By Daniela Rus, PhDDirector of MIT’s Computer Science and Artificial Intelligence Laboratory (CSAIL)

Autonomous vehicles—or AVs—have not had an easy ride. Few doubt the extraordinary potential of self-driving vehicles. As Lawrence D. Burns, GM’s past tech exec and consultant on Google’s driverless cars, states in his just-released Autonomy: The Quest to Build the Driverless Car, self-driving cars “will transform the way we live, the way we get around, and the way we do business.” How do we get there? By increasing the level of autonomy self-driving vehicles can achieve. That’s precisely what we’re working to do at MIT’s Computer Science and Artificial Intelligence Laboratory (CSAIL).

Today, a car crash occurs every 5 seconds in the United States.[1] Globally, road traffic injuries are the eighth leading cause of death, with about 1.24 million lives lost every year.[2] In addition to this terrible human cost, these crashes take an enormous economic toll. The National Highway Traffic Safety Administration has calculated the economic cost in the United States at about $277B a year.[3] Putting a dent in these numbers is an enormous challenge, and self-driving vehicles seem to be the only real solution.

The good news is that technology is being developed today that will give cars the ability to learn how to drive safely and reliably in the not-too-distant future. Newly developed methods for end-to-end learning are enabling AVs to work in simple situations some of the time. Machine learning is helping to create a collective “brain” that can continuously learn not only how to operate a vehicle safely, but how to avoid the mistakes we humans make every day. And machine knowledge might even be used in the future to enable the cars we drive to become our trusted partners, helping us navigate tricky roads, correcting our mistakes when we’re tired, and even reminding us to make that forgotten call to Mom that we promised to make—yesterday. The Holy Grail of delivering truly autonomous self-driving cars is almost within our reach.

The bad news is that the path toward that Holy Grail has many bumps in the road. A handful of highly publicized accidents have made people question if AVs can really deliver the safety they promise, and street tests haven’t done anything to endear self-driving vehicles to the public. The latest: Alphabet’s new Waymo vehicles have made headlines by irritating local drivers by blocking traffic and hesitating to make maneuvers, such as merges and unprotected left turns, that are easily made by humans.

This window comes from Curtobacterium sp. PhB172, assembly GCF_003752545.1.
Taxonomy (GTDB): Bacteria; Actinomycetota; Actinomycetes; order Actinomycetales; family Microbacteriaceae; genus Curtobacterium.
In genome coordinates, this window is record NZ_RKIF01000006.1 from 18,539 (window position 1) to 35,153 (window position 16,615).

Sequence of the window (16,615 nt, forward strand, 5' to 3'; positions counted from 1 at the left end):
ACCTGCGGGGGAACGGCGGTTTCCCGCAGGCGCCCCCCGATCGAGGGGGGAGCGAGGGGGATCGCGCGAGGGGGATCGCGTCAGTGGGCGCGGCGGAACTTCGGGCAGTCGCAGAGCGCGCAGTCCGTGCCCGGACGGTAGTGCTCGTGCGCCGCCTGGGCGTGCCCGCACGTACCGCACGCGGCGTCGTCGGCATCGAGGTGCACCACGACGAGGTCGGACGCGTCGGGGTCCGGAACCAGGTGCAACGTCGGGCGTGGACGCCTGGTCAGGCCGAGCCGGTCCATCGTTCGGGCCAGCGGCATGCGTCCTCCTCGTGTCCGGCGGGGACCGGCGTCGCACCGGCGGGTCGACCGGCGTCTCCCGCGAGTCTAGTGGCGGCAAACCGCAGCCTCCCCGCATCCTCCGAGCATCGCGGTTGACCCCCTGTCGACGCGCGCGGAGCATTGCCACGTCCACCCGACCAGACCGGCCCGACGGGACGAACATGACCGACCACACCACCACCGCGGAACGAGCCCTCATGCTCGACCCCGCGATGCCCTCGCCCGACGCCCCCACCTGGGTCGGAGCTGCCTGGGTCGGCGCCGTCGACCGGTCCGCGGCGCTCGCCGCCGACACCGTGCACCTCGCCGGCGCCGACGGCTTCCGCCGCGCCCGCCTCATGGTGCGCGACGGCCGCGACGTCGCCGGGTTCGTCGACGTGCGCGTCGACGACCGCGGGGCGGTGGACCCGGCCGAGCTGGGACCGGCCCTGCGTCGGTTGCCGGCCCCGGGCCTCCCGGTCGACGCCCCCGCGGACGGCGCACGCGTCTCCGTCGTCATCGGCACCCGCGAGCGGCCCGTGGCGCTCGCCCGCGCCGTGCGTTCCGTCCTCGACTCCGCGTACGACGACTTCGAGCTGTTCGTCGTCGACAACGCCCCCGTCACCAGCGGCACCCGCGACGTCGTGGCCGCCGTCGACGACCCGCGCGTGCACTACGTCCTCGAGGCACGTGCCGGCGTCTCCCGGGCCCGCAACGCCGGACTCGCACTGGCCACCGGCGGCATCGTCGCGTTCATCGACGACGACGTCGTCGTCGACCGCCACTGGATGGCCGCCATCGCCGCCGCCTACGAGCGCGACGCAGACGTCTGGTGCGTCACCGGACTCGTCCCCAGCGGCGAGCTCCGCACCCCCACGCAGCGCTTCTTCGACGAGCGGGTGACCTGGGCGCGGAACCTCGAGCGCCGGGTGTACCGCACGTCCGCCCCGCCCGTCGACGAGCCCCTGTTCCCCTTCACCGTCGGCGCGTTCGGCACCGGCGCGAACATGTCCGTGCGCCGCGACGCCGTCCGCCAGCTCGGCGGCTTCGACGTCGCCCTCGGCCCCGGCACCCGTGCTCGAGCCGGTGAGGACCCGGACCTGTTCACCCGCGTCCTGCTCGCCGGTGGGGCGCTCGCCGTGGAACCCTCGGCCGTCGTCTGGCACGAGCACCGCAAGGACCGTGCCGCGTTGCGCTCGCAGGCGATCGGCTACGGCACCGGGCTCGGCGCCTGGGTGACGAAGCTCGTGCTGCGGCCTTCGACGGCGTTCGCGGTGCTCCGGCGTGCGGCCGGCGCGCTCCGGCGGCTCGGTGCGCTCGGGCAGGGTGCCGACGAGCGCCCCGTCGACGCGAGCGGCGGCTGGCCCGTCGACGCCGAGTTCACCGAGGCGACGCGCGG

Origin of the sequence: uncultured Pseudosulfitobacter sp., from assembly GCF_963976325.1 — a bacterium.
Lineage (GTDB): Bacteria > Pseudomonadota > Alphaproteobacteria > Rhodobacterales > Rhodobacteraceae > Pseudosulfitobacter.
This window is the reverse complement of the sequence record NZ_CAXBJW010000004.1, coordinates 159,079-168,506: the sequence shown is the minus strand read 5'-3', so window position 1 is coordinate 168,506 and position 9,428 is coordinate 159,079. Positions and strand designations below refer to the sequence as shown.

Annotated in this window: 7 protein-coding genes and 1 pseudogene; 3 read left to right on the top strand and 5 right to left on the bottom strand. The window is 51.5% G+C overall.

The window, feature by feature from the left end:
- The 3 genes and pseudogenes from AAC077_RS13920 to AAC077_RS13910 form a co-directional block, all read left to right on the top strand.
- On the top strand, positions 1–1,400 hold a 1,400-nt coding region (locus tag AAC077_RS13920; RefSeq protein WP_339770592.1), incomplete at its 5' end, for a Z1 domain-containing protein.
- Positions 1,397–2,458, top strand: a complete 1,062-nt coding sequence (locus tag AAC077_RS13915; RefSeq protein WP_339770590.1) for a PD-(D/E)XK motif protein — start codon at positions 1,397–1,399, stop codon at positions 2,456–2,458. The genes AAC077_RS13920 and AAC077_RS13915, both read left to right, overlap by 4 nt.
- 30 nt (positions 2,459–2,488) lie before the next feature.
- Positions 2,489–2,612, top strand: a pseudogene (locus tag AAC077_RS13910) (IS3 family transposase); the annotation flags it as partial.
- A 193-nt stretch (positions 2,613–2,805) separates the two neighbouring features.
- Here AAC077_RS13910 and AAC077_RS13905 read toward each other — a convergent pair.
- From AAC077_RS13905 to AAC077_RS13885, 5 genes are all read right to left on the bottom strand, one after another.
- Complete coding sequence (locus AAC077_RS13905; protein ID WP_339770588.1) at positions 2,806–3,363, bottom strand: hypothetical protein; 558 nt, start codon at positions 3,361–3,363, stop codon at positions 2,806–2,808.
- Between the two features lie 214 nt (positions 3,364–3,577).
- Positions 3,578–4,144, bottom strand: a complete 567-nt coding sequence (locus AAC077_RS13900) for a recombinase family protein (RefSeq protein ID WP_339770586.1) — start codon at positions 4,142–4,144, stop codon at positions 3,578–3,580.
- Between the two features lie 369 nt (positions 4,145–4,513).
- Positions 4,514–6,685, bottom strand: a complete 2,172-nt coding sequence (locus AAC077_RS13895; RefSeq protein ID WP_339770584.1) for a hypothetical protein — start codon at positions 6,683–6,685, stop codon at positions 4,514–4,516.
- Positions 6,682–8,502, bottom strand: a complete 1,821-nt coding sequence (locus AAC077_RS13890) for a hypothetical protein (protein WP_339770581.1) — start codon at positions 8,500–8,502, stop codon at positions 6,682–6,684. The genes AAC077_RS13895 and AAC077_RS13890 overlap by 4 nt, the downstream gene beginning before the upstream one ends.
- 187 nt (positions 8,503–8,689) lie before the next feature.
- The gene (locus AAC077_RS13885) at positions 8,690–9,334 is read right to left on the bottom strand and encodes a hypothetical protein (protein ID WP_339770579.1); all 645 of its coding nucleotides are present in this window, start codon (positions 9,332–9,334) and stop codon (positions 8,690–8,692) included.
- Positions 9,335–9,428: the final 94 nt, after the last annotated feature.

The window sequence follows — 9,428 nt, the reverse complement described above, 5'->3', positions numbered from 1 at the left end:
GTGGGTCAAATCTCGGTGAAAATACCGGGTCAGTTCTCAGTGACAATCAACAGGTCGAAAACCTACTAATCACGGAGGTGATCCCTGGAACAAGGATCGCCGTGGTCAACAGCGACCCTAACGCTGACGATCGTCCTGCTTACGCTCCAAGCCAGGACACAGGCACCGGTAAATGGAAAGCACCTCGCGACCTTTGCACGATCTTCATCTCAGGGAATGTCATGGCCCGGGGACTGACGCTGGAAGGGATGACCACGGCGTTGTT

But even the bad news has a flip side. While the challenges are undeniable, continuous learning is, by nature, constantly improving. As these technologies evolve, so will the solutions they are able to deliver. Autonomous vehicles will learn to do things better, and they will make our roads safer by eliminating human error.

Car manufacturers get it. The Waymo car has been lauded for driving several million accident-free miles. Mercedes already has a prototype S-Class Autonomous car. Toyota is developing a car that “will never be responsible for a collision” and has invested $1B to advance artificial intelligence. Nissan has promised self-driving cars by 2020. And just last month, Toyota announced a $500M investment in Uber to develop self-driving Toyota Sienna minivans that use Uber’s autonomous technology—all by 2021.

The race to full autonomy is on and, so far, there is no clear winner. That’s precisely why it is wise for investors to seek opportunities across the entire supply chain and to focus on enabling technologies such as sensing, geo positioning, and AI. These and other key technologies will be mandatory for tomorrow’s AV systems, regardless of who ends up leading the pack toward the ultimate goal: Level 5 autonomy.

Defining Autonomy

The dictionary defines ‘autonomy’ as “a state of self-governing.” Robot autonomy refers to the ability of a machine to take input form the world through its sensors, reason about the input, make decisions, and act without human intervention. When talking about autonomous vehicles, there is a broad spectrum of autonomy that defines a vehicle’s actual capabilities. To understand where all the various advances fall, it is useful to look at The National Highway Traffic Safety Administration’s (NHTSA) classification of 5 levels of autonomy:

  • Level 1: Provides feedback to the human driver (example: rear-facing cameras)
  • Level 2: Provides localized, active control (example: antilock breaks)
  • Level 3: Includes some level of autonomy, but the human must be ready to take over (example: Tesla’s autopilot)
  • Level 4: Includes autonomy in some places, some of the time
  • Level 5: Includes autonomy in all environments, all of the time

The true Holy Grail is Level 5 autonomy. To get there, researchers, including our own team at CSAIL, are pushing the envelope along each of three axes: vehicle speed, complexity of the environment, and the complexity of interactions with things in motion, such as people, bicyclists, and other cars.

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